Grayson Rodriguez celebrated his 23rd birthday yesterday by hopping on a video call with some members of the local media.
One big wish had already come true for Rodriguez. The Orioles selected his contract on Tuesday, placing him on the 40-man roster at the deadline prior to next month’s Rule 5 draft.
Rodriguez referred to it as “an honor,” while others in the industry viewed it as a foregone conclusion.
Baseball’s top pitching prospect expressed his disappointment at failing to make his major league debut after recovering from a grade 2 lat strain, settling for rehab starts and a return to Triple-A Norfolk before the Orioles shut him down.
Executive vice president/general manager Mike Elias has noted the expectation that Rodriguez will break camp next spring in the rotation. Rodriguez is ready for it.
“It’s full speed ahead,” he said. “Obviously, we’re focused on the big leagues. Of course, the injury kind of derailed it last year, but moving forward that’s definitely in my focus.”
Rodriguez remains healthy after missing three months of the season, saying he’s “100 percent,” and his offseason training, focusing on strengthening the lat, has been good.
“That’s all you can ask for,” he said.
Rodriguez posted a 2.20 ERA and 0.933 WHIP in 14 starts with Norfolk, striking out 97 batters in 69 2/3 innings. He totaled 75 2/3 innings at three affiliates, compared to 103 in 2021.
The pandemic forced the cancellation of the 2020 minor league season, impacting Rodriguez’s ability to build innings before this year’s lat injury. They came in simulated form at the alternate camp site in Bowie.
“I think there’s a good and a bad to both of it,” he said. “The good is saving innings. Obviously, it was a good little reset for pitchers’ arms. And of course, I guess the bad part is missing out on the experience. So, in terms of health, I think we made it through all right, having a full season in 2021. I mean, really, I guess there was a good and bad to both of them.”
The Orioles must determine a comfortable range of innings for Rodriguez in 2023.
“That’s up to them. That’s something that’s out of my control,” he said.
“There’s a lot of important people that we have that work for the Orioles that get to determine that. If it was up to me, it would be as many as I could throw. So, I’ll figure that out when we get to spring training.”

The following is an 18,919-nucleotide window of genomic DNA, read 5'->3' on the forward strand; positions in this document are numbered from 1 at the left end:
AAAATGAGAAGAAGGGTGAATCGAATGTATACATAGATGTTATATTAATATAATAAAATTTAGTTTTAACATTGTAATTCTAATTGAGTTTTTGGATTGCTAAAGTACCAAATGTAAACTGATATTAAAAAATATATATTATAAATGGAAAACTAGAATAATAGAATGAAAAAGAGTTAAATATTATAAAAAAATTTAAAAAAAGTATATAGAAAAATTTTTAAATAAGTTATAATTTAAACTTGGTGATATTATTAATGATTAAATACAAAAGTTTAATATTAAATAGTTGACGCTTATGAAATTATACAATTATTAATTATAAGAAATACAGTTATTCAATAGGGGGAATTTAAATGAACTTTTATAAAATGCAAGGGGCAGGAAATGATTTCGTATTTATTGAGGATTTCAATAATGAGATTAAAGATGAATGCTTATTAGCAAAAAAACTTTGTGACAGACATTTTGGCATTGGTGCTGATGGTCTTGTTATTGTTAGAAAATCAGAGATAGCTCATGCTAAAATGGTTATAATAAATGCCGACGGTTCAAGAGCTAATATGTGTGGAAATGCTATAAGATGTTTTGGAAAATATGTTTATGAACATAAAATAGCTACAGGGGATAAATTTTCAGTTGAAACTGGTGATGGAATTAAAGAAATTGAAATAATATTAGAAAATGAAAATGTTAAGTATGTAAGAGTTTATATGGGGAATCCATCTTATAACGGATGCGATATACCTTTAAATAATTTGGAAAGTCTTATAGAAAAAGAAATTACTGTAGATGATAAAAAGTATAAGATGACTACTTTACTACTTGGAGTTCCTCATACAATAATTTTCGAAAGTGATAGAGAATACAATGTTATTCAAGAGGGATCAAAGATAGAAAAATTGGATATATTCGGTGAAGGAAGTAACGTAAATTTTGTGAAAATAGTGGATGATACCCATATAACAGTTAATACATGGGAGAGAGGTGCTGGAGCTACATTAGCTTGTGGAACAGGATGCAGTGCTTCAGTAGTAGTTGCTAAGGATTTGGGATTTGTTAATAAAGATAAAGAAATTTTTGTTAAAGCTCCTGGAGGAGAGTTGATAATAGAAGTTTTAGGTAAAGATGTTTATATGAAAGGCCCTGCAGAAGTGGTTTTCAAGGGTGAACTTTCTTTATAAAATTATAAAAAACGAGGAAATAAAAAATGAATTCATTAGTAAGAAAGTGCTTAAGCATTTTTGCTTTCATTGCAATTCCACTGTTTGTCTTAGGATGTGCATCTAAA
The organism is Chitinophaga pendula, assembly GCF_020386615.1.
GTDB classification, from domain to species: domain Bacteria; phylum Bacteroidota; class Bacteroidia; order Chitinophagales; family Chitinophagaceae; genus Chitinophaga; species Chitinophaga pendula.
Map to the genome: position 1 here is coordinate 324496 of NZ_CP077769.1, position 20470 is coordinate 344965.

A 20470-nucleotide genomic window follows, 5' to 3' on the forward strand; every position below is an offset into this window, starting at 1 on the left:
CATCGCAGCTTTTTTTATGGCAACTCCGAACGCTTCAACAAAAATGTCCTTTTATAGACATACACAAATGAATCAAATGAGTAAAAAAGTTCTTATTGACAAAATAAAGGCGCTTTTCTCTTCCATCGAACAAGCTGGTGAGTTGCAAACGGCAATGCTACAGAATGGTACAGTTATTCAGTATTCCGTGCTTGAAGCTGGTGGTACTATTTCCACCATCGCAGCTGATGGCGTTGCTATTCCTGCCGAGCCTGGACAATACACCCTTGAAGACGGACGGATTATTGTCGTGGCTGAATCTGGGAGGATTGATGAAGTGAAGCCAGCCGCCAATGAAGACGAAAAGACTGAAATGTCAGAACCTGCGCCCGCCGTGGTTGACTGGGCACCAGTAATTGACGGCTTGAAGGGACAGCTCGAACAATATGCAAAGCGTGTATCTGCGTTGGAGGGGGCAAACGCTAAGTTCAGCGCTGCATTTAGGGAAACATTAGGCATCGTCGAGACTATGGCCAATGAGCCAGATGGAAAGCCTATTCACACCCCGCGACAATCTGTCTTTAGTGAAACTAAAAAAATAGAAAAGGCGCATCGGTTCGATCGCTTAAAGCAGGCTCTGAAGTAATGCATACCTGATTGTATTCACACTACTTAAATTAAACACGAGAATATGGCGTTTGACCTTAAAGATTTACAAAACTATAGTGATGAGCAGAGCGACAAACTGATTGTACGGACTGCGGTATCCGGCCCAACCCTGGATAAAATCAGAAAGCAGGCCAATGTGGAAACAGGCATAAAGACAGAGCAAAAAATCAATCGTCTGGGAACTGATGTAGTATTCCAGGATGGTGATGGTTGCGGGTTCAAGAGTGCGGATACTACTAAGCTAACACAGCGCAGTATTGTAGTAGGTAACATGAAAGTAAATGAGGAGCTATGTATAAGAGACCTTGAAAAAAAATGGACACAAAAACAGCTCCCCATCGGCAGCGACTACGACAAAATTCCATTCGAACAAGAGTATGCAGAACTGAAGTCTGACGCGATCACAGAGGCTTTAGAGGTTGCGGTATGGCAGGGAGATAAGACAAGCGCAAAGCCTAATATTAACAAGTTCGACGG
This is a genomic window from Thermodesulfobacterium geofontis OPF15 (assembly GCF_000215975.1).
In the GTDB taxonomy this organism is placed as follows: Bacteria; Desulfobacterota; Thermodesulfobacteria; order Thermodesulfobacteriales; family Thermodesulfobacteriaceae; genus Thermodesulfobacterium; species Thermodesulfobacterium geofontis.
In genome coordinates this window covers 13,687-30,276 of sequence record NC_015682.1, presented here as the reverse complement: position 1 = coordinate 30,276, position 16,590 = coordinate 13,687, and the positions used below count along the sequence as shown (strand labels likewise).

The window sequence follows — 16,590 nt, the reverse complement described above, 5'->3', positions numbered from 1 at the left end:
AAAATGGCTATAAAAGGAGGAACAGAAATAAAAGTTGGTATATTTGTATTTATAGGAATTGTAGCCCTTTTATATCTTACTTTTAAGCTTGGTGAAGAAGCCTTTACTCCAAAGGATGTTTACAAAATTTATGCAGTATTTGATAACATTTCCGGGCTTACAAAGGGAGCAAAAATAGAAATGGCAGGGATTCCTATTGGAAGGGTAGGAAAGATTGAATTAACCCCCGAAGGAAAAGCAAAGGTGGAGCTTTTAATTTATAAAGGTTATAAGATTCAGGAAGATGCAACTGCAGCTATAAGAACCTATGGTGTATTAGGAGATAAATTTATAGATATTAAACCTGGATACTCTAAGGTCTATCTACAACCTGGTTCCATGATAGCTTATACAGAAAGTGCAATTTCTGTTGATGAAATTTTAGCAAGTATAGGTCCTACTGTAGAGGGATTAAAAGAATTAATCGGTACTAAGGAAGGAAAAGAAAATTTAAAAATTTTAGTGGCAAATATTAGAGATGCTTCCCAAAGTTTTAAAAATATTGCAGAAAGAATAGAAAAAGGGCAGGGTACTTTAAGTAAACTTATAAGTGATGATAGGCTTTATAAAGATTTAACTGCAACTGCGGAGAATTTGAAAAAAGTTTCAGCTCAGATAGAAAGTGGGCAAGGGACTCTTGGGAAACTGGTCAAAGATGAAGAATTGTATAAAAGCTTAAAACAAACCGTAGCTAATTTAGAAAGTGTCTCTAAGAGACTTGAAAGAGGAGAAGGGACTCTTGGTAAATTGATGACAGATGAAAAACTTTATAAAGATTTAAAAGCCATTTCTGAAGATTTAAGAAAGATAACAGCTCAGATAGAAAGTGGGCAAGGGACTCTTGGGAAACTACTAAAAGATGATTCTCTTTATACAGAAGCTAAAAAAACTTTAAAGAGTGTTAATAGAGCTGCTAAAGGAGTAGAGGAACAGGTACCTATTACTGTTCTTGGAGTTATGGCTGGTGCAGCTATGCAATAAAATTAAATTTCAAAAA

* I heard that the Orioles were interested in reliever Bobby Milacki, 26, before the right-hander signed with the Padres over the weekend.
Name sound familiar?
The Orioles drafted Milacki’s father, Bob, in the second round in 1983 and brought him to the majors five years later. He made 36 starts and one relief appearance on the 1989 “Why Not?” team and went 14-12 with 3.74 ERA and three complete games.
Milacki spent five seasons with the Orioles and also pitched for the Indians, Royals and Mariners. He serves as the pitching coach for the Idaho Falls Chukars of the independent Pioneer League.
The Nationals drafted Bobby in the 38th round in 2018. He spent the last two seasons in the Twins’ system and went 6-1 with a 2.83 ERA and 1.194 WHIP in 38 relief appearances this summer with High-A Cedar Rapids. He struck out 68 batters in 63 2/3 innings.
The Padres signed Milacki to a two-year minor league contract.
* The Major League Baseball Players Alumni Association announced yesterday that the Cardinals’ Paul Goldschmidt was chosen as the recipient of the 2022 Heart and Hustle Award.
This award honors active players who “demonstrate a passion for the game of baseball and best embody the values, spirit, and tradition of the game.” It’s the only one in Major League Baseball that’s voted on by former players.
I mention it this morning because outfielder Austin Hays was the Orioles’ nominee, which made him a finalist for the overall honor.
Asked about it on Aug. 5, Hays said, “I was shocked. I’m very humbled to receive that. It embodies the way I try to play the game and show up every day and just give it my all. Give my teammates, the organization, the city, everything I have every day and just try to uphold the values and the character of the game day in and day out for 162 every year.
“It just makes me really proud to accept that award for the Orioles.”
* The Baseball Writers' Association of America awards are done after tonight, with the announcements of the Most Valuable Players in both leagues.
Aaron Judge, Shohei Ohtani and Yordan Alvarez are the American League finalists. Judge is the heavy favorite.
Did Adley Rutschman squeeze onto at least one 10-player ballot? We'll find out.